Australian airlines must have two crew members in the cockpit at all times, under a deal struck with the industry after the Germanwings plane crash.


The pilot of the plane, which is believed to have been deliberately crashed into the French Alps, was locked out of the cockpit by his co-pilot.


Domestic and international airlines will have to comply with the new rule immediately, Transport Minister Warren Truss announced on Monday.

Standard operating procedure will require two members of the operating crew, or authorised people, on the flight deck at all times.

The rule will apply at all times to all regular passenger transport services where the aircraft has seating capacity for 50 passengers and above.

Mr Truss says aviation agencies will work with the industry and airline staff on further improvements, such as the requirements for medical testing, including mental health, of all flight crew members.

“Today’s decision is a sensible, measured response that combines safeguarding the travelling public with the practical capabilities of the aviation sector,” he said.

The Germanwings flight crashed on Tuesday, killing all 150 people on board, including Australians Carol Friday, 68, and her son Greig, 29.

Australian pilots are already subject to annual medical reviews, which include a psychiatric assessment.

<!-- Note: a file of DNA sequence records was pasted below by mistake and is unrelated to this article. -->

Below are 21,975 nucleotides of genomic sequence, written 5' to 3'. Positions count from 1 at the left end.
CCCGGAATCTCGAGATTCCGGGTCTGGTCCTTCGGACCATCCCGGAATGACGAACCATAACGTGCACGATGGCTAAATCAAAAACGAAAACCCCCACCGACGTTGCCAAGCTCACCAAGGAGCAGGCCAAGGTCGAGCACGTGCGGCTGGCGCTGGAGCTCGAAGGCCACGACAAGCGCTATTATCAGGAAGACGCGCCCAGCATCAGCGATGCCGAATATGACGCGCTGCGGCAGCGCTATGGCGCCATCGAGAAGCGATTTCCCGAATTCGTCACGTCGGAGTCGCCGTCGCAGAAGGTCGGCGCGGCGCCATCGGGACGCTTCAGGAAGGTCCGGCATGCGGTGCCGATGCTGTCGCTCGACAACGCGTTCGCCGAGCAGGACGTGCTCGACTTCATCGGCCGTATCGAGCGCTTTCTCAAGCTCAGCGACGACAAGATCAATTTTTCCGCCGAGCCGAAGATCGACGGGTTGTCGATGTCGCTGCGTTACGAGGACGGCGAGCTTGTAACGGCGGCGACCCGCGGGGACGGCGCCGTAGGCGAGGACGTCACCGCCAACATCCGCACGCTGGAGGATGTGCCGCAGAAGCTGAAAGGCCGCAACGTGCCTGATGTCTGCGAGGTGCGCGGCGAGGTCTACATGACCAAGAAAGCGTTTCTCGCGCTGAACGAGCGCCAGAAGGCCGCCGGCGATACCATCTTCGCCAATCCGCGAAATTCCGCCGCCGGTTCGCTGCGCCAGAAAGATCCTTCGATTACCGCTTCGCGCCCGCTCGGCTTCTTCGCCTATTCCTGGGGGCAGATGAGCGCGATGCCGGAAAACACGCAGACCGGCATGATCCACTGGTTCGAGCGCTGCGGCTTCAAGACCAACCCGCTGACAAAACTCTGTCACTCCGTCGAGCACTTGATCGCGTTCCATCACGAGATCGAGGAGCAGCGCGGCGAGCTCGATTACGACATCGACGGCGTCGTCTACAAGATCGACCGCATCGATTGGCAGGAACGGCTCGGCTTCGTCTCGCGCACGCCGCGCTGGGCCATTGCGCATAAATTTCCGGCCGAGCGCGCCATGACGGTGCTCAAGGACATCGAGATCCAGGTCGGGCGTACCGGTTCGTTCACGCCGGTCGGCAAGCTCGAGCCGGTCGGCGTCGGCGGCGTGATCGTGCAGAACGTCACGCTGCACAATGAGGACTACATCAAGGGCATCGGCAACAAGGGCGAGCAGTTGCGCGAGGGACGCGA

If at any time there are concerns about the mental health of any pilot or co-pilot they are not placed in command of aircraft.

Qantas said in a statement it would have two approved people in the cockpit at all times in-flight.

When one pilot needs to leave the cockpit for any reason, another authorised person will occupy the jump seat – as distinct from the control seats occupied by the captain and first officer – until they return.

Qantas said it offered regular medical checks, stress management training, confidential counselling and pilot-to-pilot support networks.

Virgin said it would also adhere to the policy.

Australian and International Pilots Association president Nathan Safe told AAP he was not convinced the new policy would have prevented the Germanwings crash.

“But we understand it is important the government acts and treats safety as its most important consideration,” he said.

Greens transport spokeswoman Janet Rice said it was a stopgap measure and the answer lay in providing greater resources for support services and ensuring airlines took a “mature approach” to the mental health of employees.

Readers seeking support and information about suicide prevention can contact Lifeline on 13 11 14 or MensLine Australia 1300 78 99 78.